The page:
For the first time, Asmau saw the beauty in fire. Seated on a stool, alone in the backyard, bent over the fire; she watched transfixed as the orange flames devoured the rags she had dropped in its belly. She picked another rag from the small heap of rags beside her and fed it to the fire. She watched as the flames leapt up and burned brighter, blackening the rag and quickly turning it into ashes, a few escaping into the night carried away forever by the night breeze . She liked the way the light of fire clashed with the dark of the night.
The fire cast an eerie glow on Asmau’s gaunt face. The sound of shuffling feet approaching turned the mild fascination on her face to a frown. She had expected all her neighbours to be asleep except for the mothers who had to wake up occasionally to attend to their crying babies. One of the tenants, Iya kike, appeared at the corner of the backyard. She stopped as soon as she saw Asmau. Her gaze moved from Asmau to the little fire burning at Asmau’s feet and back to Asmau again. Iya kike opened her mouth to speak but immediately closed it and went into one of the bathroom stalls shared by all the tenants in the compound. She came out some moments after, turned to leave but not before casting a puzzled glance at Asmau. Asmau acted like she wasn’t aware of the anyone’s presence. Iya Kike adjusted the wrapper over her ample, saggy bosom, made a loud “hmmmph!” sound before shuffling away armed with fresh fodder for tomorrow’s gossip. Asmau wondered what name they would add to list of names they already called her.
She didn’t care anymore; she had stopped caring a long time ago. She didn’t blame them, it really wasn’t their fault. It was only natural for them to avoid her and say unpleasant things about her. But was it her fault too? Was it her fault that until two weeks ago she had always carried the pungent of urine around with her? Was it her fault that no matter how hard she tried, urine never stopped dribbling between her legs?
They took the child that she had brought to the world after almost two days of excruciating labour away from her. They said they didn’t want her to transfer her smell to the child. They gave him to another wife to nurse and locked her up in a small room. The doctor had told her that her pelvis had been too small for baby’s head to pass through so she had had an obstructed labour. But was that her fault too?
Her father had married her off at 15, immediately she finished form two. She had gotten pregnant at 16 and was happy and terrified at the way her tummy swelled and swelled with the promise of life, only for her body to betray her in the end. She was sent away from her husband’s house with only a few of her belongings. Her parents refused to accept her because she had brought disgrace on their heads, she was a taboo. For the past 12 years, her body had betrayed her. Daily begging paid for food and a shabby accommodation in another part of town. For the 12 years, people had covered their noses when she huddled past. She talked to no one. No one talked to her much. She knew they all wondered what was wrong with her, why she stank all the time. They weren’t curious because they wanted to understand or help her; they were simply just curious. She tried to do them a favour by ridding them of the taboo that was her, but she never able to go through with it.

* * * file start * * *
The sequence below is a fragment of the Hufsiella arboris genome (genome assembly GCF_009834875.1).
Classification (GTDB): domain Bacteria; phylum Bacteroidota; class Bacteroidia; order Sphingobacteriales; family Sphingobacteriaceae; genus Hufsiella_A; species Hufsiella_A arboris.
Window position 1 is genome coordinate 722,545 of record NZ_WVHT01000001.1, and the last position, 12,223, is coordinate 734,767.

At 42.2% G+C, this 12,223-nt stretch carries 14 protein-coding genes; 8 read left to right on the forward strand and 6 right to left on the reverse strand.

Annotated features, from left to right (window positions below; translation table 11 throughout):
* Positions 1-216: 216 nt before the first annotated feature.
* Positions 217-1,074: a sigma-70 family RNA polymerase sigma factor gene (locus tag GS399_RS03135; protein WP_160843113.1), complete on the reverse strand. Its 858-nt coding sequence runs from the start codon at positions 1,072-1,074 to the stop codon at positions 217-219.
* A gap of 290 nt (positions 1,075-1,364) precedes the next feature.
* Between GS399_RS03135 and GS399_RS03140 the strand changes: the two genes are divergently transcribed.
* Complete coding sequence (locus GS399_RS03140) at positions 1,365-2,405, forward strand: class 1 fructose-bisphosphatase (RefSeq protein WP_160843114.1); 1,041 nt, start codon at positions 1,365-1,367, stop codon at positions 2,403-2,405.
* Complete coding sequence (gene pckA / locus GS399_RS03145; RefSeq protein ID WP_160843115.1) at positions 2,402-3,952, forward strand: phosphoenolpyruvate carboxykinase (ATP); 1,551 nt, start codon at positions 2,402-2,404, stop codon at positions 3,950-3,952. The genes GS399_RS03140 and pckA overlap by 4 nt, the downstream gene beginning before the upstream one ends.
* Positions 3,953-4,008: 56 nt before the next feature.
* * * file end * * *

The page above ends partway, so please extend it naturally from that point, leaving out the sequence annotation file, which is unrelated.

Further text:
Her nylon bags and rags took away some of her shame. They didn’t work as effectively as the urine bags and sanitary pads which she couldn’t always afford but at least they made sure her clothes and beddings weren’t wet from urine all the time. She had folded them, wore them, changed them and washed them and used them again and again. Now, there wouldn’t be need for them anymore, because a kind group of people had found her and took her to the hospital and made sure that she got the appropriate treatment. She didn’t believe it would work; she had waited for two weeks to be sure, so far, she wasn’t leaking again.
She squeezed the rag in her hand, it was the last one. She had decided not to burn them all at once. She wanted to say goodbye to them one by one. She held it up to her nose and inhaled, the faint familiar smell of urine brought a sad smile to her face. Her shame was gone, finally. She dropped the last rag into fire and watched as the fire reduced to a smoulder.
Vesicovaginal fistula (VVF) is an abnormal connection/hole between the vagina and the bladder resulting in leakage of urine into the bladder. This causes urine to leak uncontrollably from the vagina.
According to statistics, Nigeria has the highest prevalence of VVF in the world (400,000- 800,000 cases). About 95% of these cases occur in Northern Nigeria. 55 women are infected and 18,000 cases are untreated daily. The most common cause is prolonged obstructed labour. Other causes include advanced cervical cancer, Gishiri cut, caeserean section, and uterine rupture.
VVF is a common picture in Northern Nigeria because of the high prevalence of child bride and also because of unskilled birth attendance . Asides from the problem of struggling with issues of hygiene and other complications of VVF, many patients suffer from stigmatization and great psychological trauma
The good news is that VVF can be surgically repaired with very good outcomes. Because most women with VVF can’t afford surgery, foundations have been set-up to assist with financial aid. Individuals have also helped in providing assistance. Most recently, Nigerian actress, Stephanie Linus, partnered with the Extended Hands foundation at the General Hospital, Ogoja to help 22 women with VVF.
To find out more about VVF, check out the following links:
GOOGLE IS YOUR FRIEND! 🙂